A singer from 1960s and ’70s Detroit, Sixto Diaz Rodriguez had some of the lyric quality of Bob Dylan and Leonard Cohen, but a voice like James Taylor. Cold Fact, his debut album, layered his aching voice over Motown horns and strings.
Though there was plenty of buildup, Cold Fact never became a hit in the United States. But bootlegged copies made the album — and the singer — a legend in a South Africa in ferment over apartheid.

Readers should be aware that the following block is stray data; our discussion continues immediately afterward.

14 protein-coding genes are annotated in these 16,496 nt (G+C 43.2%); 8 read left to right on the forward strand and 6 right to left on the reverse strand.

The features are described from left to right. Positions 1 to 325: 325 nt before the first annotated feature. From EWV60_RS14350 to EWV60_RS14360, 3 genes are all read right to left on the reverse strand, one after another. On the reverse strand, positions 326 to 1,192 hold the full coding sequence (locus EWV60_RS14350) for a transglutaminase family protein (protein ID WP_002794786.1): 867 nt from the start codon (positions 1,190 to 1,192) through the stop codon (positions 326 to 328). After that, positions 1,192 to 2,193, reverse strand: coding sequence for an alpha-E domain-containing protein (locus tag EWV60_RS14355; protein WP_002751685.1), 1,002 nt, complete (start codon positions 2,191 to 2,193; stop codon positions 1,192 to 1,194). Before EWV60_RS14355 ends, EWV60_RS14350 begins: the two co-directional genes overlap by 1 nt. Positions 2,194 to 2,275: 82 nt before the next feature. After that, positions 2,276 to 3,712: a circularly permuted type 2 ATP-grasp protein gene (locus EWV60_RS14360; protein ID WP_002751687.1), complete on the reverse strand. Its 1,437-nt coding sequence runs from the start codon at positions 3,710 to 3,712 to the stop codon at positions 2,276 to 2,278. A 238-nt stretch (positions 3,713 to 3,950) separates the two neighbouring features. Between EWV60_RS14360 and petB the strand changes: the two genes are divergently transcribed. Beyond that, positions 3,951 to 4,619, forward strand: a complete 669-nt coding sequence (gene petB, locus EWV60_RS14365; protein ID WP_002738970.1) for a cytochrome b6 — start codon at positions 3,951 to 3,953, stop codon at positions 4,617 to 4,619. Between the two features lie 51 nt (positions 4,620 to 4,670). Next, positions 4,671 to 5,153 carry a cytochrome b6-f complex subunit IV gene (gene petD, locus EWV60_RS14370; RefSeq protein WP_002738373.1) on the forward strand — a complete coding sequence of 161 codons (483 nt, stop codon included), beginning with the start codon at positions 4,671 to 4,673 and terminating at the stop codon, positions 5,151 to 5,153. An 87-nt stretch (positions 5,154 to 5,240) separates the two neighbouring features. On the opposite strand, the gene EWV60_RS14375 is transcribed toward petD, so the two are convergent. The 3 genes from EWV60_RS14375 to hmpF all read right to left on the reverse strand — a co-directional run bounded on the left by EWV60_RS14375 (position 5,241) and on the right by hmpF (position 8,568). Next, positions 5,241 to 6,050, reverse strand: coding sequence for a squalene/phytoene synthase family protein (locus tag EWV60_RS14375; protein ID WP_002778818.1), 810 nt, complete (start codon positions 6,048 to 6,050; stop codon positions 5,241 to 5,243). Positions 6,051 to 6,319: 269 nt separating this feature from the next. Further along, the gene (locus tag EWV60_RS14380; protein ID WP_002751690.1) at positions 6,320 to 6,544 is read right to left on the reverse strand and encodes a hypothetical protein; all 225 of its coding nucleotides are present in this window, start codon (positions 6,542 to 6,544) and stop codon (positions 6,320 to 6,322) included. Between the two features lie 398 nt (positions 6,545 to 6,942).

Many stories had circulated that he had killed himself a long time ago, but his first album had become a kind of anthem against apartheid for many in South Africa.
When Rodriguez did his first performance in South Africa, the crowd went crazy. His first words on stage: « Thanks for keeping me alive… »